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elect their candidate. or can you count on cross over voting. if african americans can dominate the primary and their preferred candidate advances, well, then, will there be white democrats and others who would vote for that candidate? that was sort of the issue in the social science in the ki kingston case, there's a article that is on point with this. there's a piece from a few years ago, that looks at all the issues with blanket primary party rights. the courts have been hesitatent to get in it. because once you go down that road, you get the problem of -- >> we have time for one more
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question. >> i'm mike and i practice law if oakland. i would like to hear a comment on how commissions have performed in this two difference context, one the citizens reapportionment, compared to other reapportionment or referees that have been appointed by courts in the past. both for a p-p -- both with different reporting structures and authority basis. >> i have now worked, i think, is it four courts? i'm currently the special master in drawing the congressional districts in connecticut, but i'm under a gag order, so i'm
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not talking about that. but i've drawn in new york, maryland and -- >> georgia. >> -- georgia and redrew the districts in prince george's county maryland. i worked with the commission for months and months and months, and then worked with city council who drew their own plan. bernie graffnan has a piece that compares courts and legislatures. you know, the courts get involved on an expedited timeframe -- the amount of time, just the amount of time that was spent in california gathering testimony, they should get ph.d.s if they do not have it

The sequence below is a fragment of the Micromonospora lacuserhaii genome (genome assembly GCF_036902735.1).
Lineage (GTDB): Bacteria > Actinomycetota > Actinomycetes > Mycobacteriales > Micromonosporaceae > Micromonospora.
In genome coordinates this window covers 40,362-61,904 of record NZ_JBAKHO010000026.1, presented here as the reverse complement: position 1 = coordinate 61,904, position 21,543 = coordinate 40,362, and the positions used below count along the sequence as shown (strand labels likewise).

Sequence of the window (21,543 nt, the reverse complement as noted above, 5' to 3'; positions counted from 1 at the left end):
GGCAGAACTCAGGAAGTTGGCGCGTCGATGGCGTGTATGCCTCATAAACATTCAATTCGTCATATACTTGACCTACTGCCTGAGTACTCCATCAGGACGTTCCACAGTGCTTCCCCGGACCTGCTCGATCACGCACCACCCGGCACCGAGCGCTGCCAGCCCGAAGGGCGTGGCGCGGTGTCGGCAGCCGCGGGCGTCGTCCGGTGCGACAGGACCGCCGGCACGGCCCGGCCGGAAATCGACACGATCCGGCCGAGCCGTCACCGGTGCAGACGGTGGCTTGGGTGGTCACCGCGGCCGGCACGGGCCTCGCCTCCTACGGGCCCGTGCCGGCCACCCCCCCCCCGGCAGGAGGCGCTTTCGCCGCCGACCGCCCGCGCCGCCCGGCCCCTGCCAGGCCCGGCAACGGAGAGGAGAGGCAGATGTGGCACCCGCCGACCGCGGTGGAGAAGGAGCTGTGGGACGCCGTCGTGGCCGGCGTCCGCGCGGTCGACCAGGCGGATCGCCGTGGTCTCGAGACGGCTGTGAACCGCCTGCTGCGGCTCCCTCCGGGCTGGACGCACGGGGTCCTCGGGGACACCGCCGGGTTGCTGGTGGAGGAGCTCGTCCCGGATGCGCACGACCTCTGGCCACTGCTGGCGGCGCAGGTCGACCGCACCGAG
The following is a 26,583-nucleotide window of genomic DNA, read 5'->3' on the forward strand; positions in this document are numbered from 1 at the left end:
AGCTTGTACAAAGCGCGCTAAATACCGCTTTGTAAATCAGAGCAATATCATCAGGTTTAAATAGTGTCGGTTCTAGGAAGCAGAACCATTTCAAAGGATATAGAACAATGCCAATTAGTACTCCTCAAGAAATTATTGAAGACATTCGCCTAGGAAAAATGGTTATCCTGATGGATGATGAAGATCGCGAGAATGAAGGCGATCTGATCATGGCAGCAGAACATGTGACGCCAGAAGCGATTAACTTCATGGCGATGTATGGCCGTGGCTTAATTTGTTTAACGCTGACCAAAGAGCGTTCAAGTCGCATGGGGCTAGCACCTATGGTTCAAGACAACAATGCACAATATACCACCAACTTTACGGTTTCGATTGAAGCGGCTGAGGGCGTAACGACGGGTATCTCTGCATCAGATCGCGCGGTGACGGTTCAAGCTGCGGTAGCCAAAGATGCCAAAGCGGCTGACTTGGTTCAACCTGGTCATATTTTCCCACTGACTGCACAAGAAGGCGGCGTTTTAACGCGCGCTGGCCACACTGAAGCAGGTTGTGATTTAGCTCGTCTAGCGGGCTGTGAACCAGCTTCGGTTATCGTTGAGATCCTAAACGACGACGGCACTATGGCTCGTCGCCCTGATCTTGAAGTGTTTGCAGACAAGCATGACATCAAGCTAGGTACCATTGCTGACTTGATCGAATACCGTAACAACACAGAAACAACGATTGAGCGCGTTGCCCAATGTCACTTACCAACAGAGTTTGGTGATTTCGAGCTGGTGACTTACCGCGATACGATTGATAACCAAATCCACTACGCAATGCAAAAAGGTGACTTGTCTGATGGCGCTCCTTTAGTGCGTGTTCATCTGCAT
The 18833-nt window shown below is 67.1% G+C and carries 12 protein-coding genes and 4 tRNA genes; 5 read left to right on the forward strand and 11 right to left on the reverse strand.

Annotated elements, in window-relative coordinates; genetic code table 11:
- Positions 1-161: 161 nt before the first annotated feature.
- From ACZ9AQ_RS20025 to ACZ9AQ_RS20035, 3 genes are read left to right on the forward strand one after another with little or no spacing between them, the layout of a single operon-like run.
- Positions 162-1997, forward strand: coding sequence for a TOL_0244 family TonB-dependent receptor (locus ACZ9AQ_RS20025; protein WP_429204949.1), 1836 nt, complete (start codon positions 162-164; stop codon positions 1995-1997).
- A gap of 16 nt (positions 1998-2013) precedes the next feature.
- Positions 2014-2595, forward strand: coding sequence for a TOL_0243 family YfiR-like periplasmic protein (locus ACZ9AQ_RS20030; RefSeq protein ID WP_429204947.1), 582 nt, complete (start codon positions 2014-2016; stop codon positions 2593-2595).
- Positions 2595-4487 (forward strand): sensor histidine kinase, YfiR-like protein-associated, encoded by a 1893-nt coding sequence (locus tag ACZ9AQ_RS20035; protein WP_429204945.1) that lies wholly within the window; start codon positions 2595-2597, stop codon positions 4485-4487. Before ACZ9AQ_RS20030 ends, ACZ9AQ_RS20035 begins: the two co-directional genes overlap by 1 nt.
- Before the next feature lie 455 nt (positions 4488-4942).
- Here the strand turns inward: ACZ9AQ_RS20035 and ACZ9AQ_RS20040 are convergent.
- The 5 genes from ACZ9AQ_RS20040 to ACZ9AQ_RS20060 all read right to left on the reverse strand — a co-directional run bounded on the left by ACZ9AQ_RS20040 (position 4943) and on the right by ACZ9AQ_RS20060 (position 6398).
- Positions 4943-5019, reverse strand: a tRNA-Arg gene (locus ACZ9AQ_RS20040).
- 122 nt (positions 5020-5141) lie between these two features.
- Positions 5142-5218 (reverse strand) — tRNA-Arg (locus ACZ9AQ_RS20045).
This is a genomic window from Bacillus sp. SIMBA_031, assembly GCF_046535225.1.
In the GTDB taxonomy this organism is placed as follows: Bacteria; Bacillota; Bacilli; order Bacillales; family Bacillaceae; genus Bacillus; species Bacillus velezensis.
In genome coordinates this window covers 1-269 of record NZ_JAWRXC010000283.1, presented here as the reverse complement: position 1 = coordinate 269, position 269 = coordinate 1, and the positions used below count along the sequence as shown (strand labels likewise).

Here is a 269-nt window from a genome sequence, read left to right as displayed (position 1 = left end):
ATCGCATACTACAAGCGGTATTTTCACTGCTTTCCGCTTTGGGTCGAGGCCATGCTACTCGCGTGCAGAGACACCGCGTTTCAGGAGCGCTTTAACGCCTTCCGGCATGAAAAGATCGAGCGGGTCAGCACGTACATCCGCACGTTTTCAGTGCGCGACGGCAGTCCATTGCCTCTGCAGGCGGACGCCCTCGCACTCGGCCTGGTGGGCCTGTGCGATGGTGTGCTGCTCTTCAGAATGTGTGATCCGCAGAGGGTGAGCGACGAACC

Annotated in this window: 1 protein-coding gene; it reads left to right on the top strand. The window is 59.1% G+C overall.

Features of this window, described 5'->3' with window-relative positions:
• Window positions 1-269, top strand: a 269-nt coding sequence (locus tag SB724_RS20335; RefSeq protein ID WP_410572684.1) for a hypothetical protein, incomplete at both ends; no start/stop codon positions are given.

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already for the information they had to gather. when i did hearings for the court, i have done maybe two, and for a state like new york, for aggression con -- for a congressional hearing, they have one. but the court is trying get a plan done in time for the election, whereas the commissions tend to really be trying to you know, gather information that will make for a rational plan according to the criteria that adopt them. and we should say the obvious, not all commissions are created equal and there are places like california, where you have citizen commissions. you have commissions that are the only person you care about
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is the tie breaker appointed by the state chief justice or something like that. and my view, based on what happened in this cycle and compared it to the last. i was impressed and surp prized by the success of the california system. i'm not sure it will be as successful next time around. once partisans see how the system works, they figure out ways to get more involved. but at a minimum, you can say the commissions are one step removed from the legislature, so it has it's benefits and costs. >> thank you all very much. we will take a brief break, five minutes and come back with the second panel which will be on emerging demographics and redistricting those communities. thanks.